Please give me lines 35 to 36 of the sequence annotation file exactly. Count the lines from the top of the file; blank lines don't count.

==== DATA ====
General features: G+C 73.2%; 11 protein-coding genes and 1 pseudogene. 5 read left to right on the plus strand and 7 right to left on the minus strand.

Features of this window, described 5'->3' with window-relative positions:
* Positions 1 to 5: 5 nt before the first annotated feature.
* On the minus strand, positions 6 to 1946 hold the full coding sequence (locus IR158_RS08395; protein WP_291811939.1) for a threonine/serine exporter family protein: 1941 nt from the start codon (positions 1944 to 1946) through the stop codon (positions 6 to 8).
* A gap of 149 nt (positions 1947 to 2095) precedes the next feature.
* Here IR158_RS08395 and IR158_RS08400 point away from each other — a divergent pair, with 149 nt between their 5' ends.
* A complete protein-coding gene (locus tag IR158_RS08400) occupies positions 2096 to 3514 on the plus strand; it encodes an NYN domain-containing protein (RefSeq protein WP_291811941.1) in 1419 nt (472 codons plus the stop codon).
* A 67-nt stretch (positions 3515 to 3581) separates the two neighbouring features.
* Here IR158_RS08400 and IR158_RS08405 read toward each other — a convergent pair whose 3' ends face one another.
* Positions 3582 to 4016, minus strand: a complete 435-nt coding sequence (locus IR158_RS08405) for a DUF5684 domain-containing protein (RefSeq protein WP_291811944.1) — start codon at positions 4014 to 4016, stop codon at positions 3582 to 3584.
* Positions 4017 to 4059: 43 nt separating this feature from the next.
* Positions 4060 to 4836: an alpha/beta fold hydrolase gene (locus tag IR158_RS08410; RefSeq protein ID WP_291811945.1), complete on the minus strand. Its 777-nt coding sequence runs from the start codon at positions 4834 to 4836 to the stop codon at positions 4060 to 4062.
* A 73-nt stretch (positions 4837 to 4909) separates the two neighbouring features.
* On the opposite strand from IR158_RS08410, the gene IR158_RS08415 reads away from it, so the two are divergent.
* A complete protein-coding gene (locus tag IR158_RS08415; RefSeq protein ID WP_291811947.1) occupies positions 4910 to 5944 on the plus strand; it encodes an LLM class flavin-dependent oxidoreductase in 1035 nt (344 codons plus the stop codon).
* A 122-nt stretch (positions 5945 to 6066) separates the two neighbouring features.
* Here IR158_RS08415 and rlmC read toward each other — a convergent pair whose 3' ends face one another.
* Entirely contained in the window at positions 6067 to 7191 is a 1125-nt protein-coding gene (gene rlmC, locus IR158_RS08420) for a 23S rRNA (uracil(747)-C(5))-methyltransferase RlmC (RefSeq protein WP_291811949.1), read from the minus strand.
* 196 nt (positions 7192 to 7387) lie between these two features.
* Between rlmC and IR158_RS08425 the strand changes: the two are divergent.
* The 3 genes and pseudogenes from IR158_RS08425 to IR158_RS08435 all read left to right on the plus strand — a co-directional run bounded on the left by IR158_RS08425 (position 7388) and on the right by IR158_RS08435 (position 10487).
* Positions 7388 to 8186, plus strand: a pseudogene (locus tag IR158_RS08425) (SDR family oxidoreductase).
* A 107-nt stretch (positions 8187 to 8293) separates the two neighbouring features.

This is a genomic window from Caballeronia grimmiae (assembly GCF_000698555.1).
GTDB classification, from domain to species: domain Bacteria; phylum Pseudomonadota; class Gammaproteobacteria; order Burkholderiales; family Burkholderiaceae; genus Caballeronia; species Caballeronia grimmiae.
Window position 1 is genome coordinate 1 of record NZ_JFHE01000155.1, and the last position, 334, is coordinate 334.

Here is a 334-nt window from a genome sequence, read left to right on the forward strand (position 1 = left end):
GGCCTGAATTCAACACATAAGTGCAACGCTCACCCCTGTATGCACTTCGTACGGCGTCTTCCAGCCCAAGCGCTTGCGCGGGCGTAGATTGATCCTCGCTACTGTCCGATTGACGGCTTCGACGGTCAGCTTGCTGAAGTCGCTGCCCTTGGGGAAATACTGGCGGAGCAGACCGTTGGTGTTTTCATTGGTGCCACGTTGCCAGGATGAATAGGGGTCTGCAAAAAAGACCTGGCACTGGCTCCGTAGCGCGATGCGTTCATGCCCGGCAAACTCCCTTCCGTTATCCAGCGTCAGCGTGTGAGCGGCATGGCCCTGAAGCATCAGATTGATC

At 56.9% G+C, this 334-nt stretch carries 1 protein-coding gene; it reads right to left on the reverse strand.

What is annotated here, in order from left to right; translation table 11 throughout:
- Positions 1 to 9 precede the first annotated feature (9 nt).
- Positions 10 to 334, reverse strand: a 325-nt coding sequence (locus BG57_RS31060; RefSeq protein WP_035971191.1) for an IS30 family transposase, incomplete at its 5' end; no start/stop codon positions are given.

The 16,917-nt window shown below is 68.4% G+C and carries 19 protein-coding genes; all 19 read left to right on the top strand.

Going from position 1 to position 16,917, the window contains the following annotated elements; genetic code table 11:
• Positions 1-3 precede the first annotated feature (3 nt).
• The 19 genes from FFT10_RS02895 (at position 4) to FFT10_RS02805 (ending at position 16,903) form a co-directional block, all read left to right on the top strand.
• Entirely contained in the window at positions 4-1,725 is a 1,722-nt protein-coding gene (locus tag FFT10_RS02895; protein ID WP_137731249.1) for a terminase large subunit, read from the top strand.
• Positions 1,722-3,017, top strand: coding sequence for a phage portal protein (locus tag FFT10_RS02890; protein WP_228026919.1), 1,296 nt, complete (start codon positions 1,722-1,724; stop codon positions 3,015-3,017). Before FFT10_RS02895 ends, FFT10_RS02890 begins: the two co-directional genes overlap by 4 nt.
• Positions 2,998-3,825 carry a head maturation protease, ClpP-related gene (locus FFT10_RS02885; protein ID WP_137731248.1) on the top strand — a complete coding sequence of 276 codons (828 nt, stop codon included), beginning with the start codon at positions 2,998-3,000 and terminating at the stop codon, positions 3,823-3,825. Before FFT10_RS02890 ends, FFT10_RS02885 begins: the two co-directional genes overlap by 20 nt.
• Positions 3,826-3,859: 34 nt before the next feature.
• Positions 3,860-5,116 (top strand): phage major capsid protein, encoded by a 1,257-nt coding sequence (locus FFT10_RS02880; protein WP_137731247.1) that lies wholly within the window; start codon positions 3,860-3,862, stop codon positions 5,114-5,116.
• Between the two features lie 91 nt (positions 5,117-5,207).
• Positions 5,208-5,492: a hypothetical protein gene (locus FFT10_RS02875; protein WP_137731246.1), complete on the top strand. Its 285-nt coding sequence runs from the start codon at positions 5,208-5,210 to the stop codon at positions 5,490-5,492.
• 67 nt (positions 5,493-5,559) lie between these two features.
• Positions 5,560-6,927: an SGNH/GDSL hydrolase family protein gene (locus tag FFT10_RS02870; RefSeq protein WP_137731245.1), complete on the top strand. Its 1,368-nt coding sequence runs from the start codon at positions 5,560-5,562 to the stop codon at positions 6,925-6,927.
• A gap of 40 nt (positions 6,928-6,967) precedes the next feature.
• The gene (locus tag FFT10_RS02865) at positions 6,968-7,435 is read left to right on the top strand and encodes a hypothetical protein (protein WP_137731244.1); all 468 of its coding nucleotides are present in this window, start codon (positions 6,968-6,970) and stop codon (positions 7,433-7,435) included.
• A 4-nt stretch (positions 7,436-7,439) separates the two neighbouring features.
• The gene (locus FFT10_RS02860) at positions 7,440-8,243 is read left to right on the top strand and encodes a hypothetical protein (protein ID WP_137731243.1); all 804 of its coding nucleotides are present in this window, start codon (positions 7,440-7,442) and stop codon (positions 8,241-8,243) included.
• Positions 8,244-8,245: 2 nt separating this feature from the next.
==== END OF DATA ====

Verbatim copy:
• Positions 1-3 precede the first annotated feature (3 nt).
• The 19 genes from FFT10_RS02895 (at position 4) to FFT10_RS02805 (ending at position 16,903) form a co-directional block, all read left to right on the top strand.